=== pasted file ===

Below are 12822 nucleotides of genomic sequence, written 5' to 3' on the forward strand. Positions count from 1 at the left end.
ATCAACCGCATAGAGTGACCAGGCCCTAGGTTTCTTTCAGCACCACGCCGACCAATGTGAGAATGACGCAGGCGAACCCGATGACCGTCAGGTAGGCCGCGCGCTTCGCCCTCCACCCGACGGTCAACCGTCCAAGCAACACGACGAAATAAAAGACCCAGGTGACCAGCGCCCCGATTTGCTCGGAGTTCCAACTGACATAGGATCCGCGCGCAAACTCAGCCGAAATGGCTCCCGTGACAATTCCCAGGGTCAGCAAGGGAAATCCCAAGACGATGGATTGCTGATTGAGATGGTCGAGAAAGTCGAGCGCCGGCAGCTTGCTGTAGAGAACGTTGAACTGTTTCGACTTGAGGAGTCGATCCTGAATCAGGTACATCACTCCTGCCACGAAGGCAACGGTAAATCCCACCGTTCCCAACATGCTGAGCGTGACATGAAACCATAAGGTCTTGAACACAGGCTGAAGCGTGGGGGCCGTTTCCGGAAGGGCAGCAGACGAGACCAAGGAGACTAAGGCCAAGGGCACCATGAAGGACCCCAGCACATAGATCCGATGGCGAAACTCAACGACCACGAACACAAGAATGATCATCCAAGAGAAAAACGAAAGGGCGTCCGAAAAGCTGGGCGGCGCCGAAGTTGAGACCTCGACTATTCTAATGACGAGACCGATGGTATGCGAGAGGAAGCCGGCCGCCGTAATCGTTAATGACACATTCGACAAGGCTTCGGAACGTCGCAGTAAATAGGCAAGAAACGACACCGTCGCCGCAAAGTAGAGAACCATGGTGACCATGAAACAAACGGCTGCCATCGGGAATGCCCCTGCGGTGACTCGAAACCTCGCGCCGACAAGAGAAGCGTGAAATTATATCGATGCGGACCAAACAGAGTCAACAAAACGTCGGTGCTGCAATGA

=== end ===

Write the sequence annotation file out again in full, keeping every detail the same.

Below are 12822 nucleotides of genomic sequence, written 5' to 3' on the forward strand. Positions count from 1 at the left end.
ATCAACCGCATAGAGTGACCAGGCCCTAGGTTTCTTTCAGCACCACGCCGACCAATGTGAGAATGACGCAGGCGAACCCGATGACCGTCAGGTAGGCCGCGCGCTTCGCCCTCCACCCGACGGTCAACCGTCCAAGCAACACGACGAAATAAAAGACCCAGGTGACCAGCGCCCCGATTTGCTCGGAGTTCCAACTGACATAGGATCCGCGCGCAAACTCAGCCGAAATGGCTCCCGTGACAATTCCCAGGGTCAGCAAGGGAAATCCCAAGACGATGGATTGCTGATTGAGATGGTCGAGAAAGTCGAGCGCCGGCAGCTTGCTGTAGAGAACGTTGAACTGTTTCGACTTGAGGAGTCGATCCTGAATCAGGTACATCACTCCTGCCACGAAGGCAACGGTAAATCCCACCGTTCCCAACATGCTGAGCGTGACATGAAACCATAAGGTCTTGAACACAGGCTGAAGCGTGGGGGCCGTTTCCGGAAGGGCAGCAGACGAGACCAAGGAGACTAAGGCCAAGGGCACCATGAAGGACCCCAGCACATAGATCCGATGGCGAAACTCAACGACCACGAACACAAGAATGATCATCCAAGAGAAAAACGAAAGGGCGTCCGAAAAGCTGGGCGGCGCCGAAGTTGAGACCTCGACTATTCTAATGACGAGACCGATGGTATGCGAGAGGAAGCCGGCCGCCGTAATCGTTAATGACACATTCGACAAGGCTTCGGAACGTCGCAGTAAATAGGCAAGAAACGACACCGTCGCCGCAAAGTAGAGAACCATGGTGACCATGAAACAAACGGCTGCCATCGGGAATGCCCCTGCGGTGACTCGAAACCTCGCGCCGACAAGAGAAGCGTGAAATTATATCGATGCGGACCAAACAGAGTCAACAAAACGTCGGTGCTGCAATGA